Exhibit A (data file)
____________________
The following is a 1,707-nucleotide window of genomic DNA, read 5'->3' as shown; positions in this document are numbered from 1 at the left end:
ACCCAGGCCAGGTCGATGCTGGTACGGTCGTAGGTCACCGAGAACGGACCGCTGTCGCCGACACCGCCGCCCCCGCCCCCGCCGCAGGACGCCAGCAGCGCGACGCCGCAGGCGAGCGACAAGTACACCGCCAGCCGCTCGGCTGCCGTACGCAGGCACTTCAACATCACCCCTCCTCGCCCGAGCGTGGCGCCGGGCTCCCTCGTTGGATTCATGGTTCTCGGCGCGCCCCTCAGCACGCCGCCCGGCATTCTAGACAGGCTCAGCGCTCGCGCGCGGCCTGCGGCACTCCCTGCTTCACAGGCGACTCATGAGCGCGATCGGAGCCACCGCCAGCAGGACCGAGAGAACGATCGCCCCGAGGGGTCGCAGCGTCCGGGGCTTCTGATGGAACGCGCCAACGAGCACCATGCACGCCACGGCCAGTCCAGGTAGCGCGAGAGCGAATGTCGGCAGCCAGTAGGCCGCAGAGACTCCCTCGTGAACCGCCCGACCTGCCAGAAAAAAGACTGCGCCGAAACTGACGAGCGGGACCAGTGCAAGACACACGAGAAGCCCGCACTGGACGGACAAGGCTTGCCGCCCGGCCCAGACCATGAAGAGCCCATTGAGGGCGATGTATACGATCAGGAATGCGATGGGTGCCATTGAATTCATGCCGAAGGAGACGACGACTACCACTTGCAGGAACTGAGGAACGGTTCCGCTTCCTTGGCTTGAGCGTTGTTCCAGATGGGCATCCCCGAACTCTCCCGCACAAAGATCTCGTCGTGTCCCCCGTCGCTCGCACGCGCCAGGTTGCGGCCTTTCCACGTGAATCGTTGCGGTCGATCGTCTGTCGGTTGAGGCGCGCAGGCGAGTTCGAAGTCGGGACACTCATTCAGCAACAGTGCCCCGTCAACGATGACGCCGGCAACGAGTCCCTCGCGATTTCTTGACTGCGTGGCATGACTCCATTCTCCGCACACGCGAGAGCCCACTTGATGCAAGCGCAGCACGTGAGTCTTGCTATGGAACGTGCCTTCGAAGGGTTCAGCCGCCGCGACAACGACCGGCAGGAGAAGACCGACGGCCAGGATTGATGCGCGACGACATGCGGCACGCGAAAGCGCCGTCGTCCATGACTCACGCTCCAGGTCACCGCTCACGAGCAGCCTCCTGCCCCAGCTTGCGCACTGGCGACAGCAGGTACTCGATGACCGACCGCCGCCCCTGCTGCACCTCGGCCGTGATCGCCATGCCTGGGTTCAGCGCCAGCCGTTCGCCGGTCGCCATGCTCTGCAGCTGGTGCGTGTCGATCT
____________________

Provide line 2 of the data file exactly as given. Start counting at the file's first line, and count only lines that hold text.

ACCCAGGCCAGGTCGATGCTGGTACGGTCGTAGGTCACCGAGAACGGACCGCTGTCGCCGACACCGCCGCCCCCGCCCCCGCCGCAGGACGCCAGCAGCGCGACGCCGCAGGCGAGCGACAAGTACACCGCCAGCCGCTCGGCTGCCGTACGCAGGCACTTCAACATCACCCCTCCTCGCCCGAGCGTGGCGCCGGGCTCCCTCGTTGGATTCATGGTTCTCGGCGCGCCCCTCAGCACGCCGCCCGGCATTCTAGACAGGCTCAGCGCTCGCGCGCGGCCTGCGGCACTCCCTGCTTCACAGGCGACTCATGAGCGCGATCGGAGCCACCGCCAGCAGGACCGAGAGAACGATCGCCCCGAGGGGTCGCAGCGTCCGGGGCTTCTGATGGAACGCGCCAACGAGCACCATGCACGCCACGGCCAGTCCAGGTAGCGCGAGAGCGAATGTCGGCAGCCAGTAGGCCGCAGAGACTCCCTCGTGAACCGCCCGACCTGCCAGAAAAAAGACTGCGCCGAAACTGACGAGCGGGACCAGTGCAAGACACACGAGAAGCCCGCACTGGACGGACAAGGCTTGCCGCCCGGCCCAGACCATGAAGAGCCCATTGAGGGCGATGTATACGATCAGGAATGCGATGGGTGCCATTGAATTCATGCCGAAGGAGACGACGACTACCACTTGCAGGAACTGAGGAACGGTTCCGCTTCCTTGGCTTGAGCGTTGTTCCAGATGGGCATCCCCGAACTCTCCCGCACAAAGATCTCGTCGTGTCCCCCGTCGCTCGCACGCGCCAGGTTGCGGCCTTTCCACGTGAATCGTTGCGGTCGATCGTCTGTCGGTTGAGGCGCGCAGGCGAGTTCGAAGTCGGGACACTCATTCAGCAACAGTGCCCCGTCAACGATGACGCCGGCAACGAGTCCCTCGCGATTTCTTGACTGCGTGGCATGACTCCATTCTCCGCACACGCGAGAGCCCACTTGATGCAAGCGCAGCACGTGAGTCTTGCTATGGAACGTGCCTTCGAAGGGTTCAGCCGCCGCGACAACGACCGGCAGGAGAAGACCGACGGCCAGGATTGATGCGCGACGACATGCGGCACGCGAAAGCGCCGTCGTCCATGACTCACGCTCCAGGTCACCGCTCACGAGCAGCCTCCTGCCCCAGCTTGCGCACTGGCGACAGCAGGTACTCGATGACCGACCGCCGCCCCTGCTGCACCTCGGCCGTGATCGCCATGCCTGGGTTCAGCGCCAGCCGTTCGCCGGTCGCCATGCTCTGCAGCTGGTGCGTGTCGATCT